If one thing was clear through WikiLeaks’ latest release, it's that flaws in technology will always exist, while many—including the U.S. government—continue to learn of more ways to use them as tools for digital espionage. Digital privacy advocates say the tides will only begin to turn when consumers begin demanding a basic threshold of online security from companies and their governments.

    When asked how to describe the thousands of pages of complex data and its implications for typical Americans, Cohn offered a real-world scenario.

    "If the C.I.A. was walking past your front door and saw that your lock was broken, they should at least tell you and maybe even help you get it fixed," Cohn said.

    But the federal agency doesn't appear to be helping Americans protect themselves from intrusion. Instead, the C.I.A. was building secret tunnels, discovering other ways to break into their homes and not telling them about their broken locks.

    "And worse, they then lost track of the information they had kept from you so that now criminals and hostile foreign governments know about your broken lock," Cohn continued. "Stripped of the digital trappings, that is what happened here."
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    Default Re: Vault 7

    Quote Posted by Clear Light (here)
    Quote Posted by norman (here)
    [...]
    Malwarebytes is on the list of CIA compromised anti malware apps.[...]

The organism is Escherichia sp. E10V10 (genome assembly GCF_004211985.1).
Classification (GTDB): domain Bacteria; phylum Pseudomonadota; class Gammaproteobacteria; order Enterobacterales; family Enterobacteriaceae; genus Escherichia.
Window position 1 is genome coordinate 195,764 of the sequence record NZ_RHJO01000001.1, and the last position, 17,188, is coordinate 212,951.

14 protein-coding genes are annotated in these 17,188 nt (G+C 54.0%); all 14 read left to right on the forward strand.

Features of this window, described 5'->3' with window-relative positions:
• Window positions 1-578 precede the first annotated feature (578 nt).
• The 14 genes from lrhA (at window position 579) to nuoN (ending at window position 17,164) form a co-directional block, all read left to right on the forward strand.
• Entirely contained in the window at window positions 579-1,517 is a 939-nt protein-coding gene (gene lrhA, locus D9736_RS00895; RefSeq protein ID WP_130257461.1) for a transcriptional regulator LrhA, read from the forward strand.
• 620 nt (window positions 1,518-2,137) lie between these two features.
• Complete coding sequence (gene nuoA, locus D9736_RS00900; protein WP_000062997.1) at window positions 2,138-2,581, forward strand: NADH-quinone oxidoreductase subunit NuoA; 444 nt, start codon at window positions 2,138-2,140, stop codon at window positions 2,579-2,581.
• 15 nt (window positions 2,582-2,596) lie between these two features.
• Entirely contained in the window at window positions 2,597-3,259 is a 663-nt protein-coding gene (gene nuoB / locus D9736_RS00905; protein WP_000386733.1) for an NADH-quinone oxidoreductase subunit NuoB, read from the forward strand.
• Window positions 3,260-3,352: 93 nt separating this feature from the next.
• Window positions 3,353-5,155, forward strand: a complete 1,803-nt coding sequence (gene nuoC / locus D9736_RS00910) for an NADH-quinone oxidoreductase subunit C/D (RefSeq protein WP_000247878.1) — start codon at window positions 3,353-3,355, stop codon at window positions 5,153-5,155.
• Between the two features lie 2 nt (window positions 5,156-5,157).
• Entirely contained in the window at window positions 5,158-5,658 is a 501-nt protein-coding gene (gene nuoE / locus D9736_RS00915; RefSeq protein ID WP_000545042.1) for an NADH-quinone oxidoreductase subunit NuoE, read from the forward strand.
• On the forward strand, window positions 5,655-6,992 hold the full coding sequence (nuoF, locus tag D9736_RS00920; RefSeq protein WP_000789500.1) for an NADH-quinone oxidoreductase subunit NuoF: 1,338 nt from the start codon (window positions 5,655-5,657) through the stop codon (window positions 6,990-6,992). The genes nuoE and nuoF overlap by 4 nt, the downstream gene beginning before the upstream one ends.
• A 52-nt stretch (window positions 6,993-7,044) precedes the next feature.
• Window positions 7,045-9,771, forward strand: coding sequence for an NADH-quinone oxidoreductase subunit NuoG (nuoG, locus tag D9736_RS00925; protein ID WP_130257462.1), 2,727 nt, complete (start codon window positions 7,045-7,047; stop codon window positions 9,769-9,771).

Oh, really ? Please could you share your source for this assertion Norman as I haven't been able to verify it thus far [...]
    Check Norman's post here and follow the links: http://projectavalon.net/forum4/show...=1#post1141374
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    Default Re: Vault 7

    Quote Posted by Hervé (here)
    Quote Posted by Clear Light (here)
    Quote Posted by norman (here)
    [...]
    Malwarebytes is on the list of CIA compromised anti malware apps.[...]
    Oh, really ? Please could you share your source for this assertion Norman as I haven't been able to verify it thus far [...]
    Check Norman's post here and follow the links: http://projectavalon.net/forum4/show...=1#post1141374
    Oh, thanks for that Hervé ... and as it turns out the links in the TechTalk article, that Norman posted, point to the same WikiLeaks material I was referring to !